So, what's the takeaway from Holiday 2013?
If you have to ask, you probably haven't been paying attention.
Everyone always talks before the fact about how the coming Christmas shopping season is going to be the most promotional ever and how terrible that is and how retailers need to buck up and find another way to do business.
And then everyone goes out and promotes the hell out of the next four weeks. That's what we experienced this year, and while there's no realistic way to gauge how 2013 compares to previous years, it's hard to believe it was ever much uglier.
Macy's seemed to have run one-day sales (actually they run for two days) almost non-stop since Thanksgiving. I fully expected to see one of them promoted as "lowest prices of the week" - and I'm not sure they didn't do that.
Williams-Sonoma promoted a product of the day and/or week virtually every day and/or week. Sister company Pottery Barn seemed to have an unprecedented 20%-off everything sale nearly every week in December.
Kohl's percentage-off deals were so convoluted you needed the nerds from The Big Bang Theory to go shopping with you to figure them all out.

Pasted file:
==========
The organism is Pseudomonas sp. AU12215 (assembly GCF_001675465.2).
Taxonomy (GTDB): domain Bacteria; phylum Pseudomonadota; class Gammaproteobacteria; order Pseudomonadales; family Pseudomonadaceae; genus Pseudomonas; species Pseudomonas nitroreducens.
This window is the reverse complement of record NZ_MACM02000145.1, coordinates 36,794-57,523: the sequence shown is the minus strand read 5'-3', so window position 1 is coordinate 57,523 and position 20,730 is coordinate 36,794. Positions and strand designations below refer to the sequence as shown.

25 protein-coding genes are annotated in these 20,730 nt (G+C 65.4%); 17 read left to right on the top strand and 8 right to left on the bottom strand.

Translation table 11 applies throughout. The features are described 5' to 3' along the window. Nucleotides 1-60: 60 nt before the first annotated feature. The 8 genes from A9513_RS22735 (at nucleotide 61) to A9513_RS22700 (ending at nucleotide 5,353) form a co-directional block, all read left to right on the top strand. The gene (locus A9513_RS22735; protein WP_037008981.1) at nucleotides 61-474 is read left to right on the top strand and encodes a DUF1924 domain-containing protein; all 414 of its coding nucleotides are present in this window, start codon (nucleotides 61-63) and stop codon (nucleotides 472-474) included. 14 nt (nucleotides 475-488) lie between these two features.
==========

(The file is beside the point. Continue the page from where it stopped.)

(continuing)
Walmart and Target TV ads were relentless, with the latter no doubt taking a hit from a break-in into its credit card transactions files, never a good thing for anybody.
Penney was back with sales, promotions and events, the ghost of Christmas Past Ron Johnson only a distant memory.
Even the Museum of Modern Art retail operation, which one always assumed answered to a higher power and was above all of this retail riff-raff, was in the trenches with non-stop sales, shipping deals and membership spiffs.
And everyone was talking about deals. The CBS Sunday Morning Show ran its lead segment on how nobody was paying full retail anymore, though it never quite exposed the industry's dirty little manufactured markup secret that allows for great margins, even when everything is 30% off.
Mickey Drexler of J. Crew went on CNBC to talk about the "race to the bottom" and how discounting had gotten out of hand, apparently failing to go on his own website, where the sales and promotions were just about non-stop.
All in all, holiday 2013 lived up to its advance billing, and there's no reason to believe any of this is going to change anytime soon. This is just the way business is done from the early morning hours of Thanksgiving through the last tinsel of January.
Which is why one has to say the industry doth protest too much. This is no longer an anomaly, the result of the Great Recession, terrorism, unemployment or Obamacare. If you want to play the retail game these days, this is how you play it.
Twerking is here to stay.